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  • Writer's pictureCoach AP

How to Spot a Powerlifter's Bench Press

If you've never spotted a powerlifter's bench press, you may not have had a lifter get angry with you for grabbing the barbell too early. "You should have let me grind longer!" they may have said. So how do you decide when to take someone's barbell and when to let them fight it out?

It's simple. You have a conversation ahead of the set. Here are your talking points:

  1. How many reps are you doing?

  2. Do you want a lift-off?

  3. Will you signal me to take the bar? If not, what do you want me to look for before I take it? They may just say "don't let me die" in which case you will let them do all the work and ONLY take the bar if the athlete appears to be in danger of getting pinned under the bar.

Events that may signal you to take the bar could include:

  1. The bar reverses direction on both ends (one end dropping can still be pushed into a complete rep)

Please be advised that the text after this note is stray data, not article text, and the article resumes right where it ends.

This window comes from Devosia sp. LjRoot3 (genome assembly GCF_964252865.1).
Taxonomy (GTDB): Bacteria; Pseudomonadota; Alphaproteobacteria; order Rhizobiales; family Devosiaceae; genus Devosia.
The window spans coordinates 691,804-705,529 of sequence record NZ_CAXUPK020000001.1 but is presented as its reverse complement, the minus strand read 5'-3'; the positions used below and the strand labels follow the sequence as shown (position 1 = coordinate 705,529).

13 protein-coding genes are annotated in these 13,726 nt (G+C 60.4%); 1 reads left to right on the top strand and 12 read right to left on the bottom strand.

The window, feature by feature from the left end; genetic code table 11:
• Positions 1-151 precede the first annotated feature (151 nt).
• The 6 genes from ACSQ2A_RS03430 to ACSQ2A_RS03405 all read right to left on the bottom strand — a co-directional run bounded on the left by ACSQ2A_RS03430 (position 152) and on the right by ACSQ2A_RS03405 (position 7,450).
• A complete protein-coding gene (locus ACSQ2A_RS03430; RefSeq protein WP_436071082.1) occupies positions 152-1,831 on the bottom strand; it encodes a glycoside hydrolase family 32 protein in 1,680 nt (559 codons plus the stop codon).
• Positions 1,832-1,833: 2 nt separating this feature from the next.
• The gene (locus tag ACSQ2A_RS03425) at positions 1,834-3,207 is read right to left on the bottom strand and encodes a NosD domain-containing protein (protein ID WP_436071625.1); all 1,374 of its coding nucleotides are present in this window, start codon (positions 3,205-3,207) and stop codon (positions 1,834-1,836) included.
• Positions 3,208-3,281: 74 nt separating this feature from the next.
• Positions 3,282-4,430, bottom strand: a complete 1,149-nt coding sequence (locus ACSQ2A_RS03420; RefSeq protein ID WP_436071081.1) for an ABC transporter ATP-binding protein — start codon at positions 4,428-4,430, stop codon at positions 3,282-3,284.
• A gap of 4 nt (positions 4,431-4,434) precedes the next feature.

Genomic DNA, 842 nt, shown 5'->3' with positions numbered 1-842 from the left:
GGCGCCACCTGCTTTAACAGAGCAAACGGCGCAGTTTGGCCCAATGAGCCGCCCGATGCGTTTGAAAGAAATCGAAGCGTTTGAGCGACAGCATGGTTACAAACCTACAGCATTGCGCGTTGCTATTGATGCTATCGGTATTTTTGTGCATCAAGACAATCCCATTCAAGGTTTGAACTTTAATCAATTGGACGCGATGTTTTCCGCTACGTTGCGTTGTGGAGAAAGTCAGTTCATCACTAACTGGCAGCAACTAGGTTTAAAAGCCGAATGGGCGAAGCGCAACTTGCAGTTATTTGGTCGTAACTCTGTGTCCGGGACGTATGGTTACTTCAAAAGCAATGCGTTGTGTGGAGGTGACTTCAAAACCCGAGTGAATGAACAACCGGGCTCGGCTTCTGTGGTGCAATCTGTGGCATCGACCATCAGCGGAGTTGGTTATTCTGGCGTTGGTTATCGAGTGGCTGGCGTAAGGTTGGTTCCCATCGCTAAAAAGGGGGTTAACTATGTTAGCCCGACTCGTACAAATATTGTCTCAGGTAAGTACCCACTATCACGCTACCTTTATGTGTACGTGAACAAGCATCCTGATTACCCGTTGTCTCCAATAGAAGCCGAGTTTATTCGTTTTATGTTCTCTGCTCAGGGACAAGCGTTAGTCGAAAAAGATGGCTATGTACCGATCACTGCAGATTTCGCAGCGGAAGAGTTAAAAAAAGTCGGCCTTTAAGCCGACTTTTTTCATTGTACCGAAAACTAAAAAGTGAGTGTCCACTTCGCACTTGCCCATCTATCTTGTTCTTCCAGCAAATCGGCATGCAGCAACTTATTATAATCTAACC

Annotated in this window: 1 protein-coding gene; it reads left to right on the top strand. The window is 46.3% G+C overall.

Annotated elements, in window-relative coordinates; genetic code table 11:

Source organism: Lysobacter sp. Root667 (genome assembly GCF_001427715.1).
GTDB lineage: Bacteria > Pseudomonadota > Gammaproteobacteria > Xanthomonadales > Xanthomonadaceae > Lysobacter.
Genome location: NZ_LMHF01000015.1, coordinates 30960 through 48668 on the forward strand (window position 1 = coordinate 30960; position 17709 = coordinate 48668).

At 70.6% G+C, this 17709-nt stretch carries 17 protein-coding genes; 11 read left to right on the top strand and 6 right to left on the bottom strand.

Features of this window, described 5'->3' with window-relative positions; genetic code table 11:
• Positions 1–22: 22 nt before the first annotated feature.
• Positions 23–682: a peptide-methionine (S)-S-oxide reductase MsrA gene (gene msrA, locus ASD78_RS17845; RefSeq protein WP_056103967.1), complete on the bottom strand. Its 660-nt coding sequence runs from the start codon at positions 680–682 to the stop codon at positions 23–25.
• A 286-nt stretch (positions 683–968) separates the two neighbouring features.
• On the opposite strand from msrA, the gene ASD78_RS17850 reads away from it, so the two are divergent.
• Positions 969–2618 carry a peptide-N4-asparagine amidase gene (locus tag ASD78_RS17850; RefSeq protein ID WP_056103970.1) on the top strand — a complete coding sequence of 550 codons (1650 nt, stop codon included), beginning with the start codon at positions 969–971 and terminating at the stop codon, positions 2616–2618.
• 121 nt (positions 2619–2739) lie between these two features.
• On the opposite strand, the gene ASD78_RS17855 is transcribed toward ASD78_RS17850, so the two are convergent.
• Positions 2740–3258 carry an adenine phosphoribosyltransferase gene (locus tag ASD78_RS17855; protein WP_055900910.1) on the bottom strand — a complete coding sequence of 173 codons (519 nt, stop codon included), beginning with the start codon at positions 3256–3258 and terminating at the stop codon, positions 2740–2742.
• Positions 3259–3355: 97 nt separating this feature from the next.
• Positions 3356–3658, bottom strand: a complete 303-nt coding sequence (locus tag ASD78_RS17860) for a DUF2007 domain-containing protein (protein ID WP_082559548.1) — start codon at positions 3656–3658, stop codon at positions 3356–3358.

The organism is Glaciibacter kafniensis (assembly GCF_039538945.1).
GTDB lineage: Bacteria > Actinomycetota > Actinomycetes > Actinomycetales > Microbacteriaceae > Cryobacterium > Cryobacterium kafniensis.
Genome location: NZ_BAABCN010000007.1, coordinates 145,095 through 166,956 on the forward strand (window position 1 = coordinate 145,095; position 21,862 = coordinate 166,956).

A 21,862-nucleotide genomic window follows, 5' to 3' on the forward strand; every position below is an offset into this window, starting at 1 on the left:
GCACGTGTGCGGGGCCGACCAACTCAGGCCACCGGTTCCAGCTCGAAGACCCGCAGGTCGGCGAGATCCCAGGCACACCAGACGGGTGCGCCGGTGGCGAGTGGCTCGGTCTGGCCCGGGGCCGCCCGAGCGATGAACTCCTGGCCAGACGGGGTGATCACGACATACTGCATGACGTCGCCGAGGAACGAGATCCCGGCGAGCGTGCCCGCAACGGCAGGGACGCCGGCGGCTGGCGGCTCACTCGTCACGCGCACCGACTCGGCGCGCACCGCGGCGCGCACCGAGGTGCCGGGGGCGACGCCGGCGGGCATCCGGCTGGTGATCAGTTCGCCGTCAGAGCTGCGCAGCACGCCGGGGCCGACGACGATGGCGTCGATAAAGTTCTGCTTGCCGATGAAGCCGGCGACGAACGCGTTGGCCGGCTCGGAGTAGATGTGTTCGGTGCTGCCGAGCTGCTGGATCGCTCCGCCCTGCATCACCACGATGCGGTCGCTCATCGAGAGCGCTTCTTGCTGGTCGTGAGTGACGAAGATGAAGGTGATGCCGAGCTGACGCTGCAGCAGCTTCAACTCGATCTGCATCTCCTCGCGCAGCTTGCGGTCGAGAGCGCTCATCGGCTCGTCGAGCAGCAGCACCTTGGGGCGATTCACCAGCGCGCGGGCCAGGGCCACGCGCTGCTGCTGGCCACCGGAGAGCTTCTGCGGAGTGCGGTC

2. The bar comes to a complete halt -- in this instance we recommend letting the athlete try to push for a few seconds before pulling it into the rack -- your judgment will be important here and you should ask the lifter to give some kind of head nod or verbal signal like "Take" to indicate that they are done fighting for the rep

  3. The plates begin sliding off the bar if they were not secured with a collar

  4. The barbell falls on and pins the lifter (take this bar IMMEDIATELY)

To properly support a powerlifter's bench press, you should be able to move the weight they are benching WITH the lifter's help. If you cannot do this as a lone spotter, get a second spotter and spot from the sides rather than from behind the lifter. We recommend using mixed grip when unracking/racking the bar to be certain it will not slip out of your fingers when assisting the lifter.



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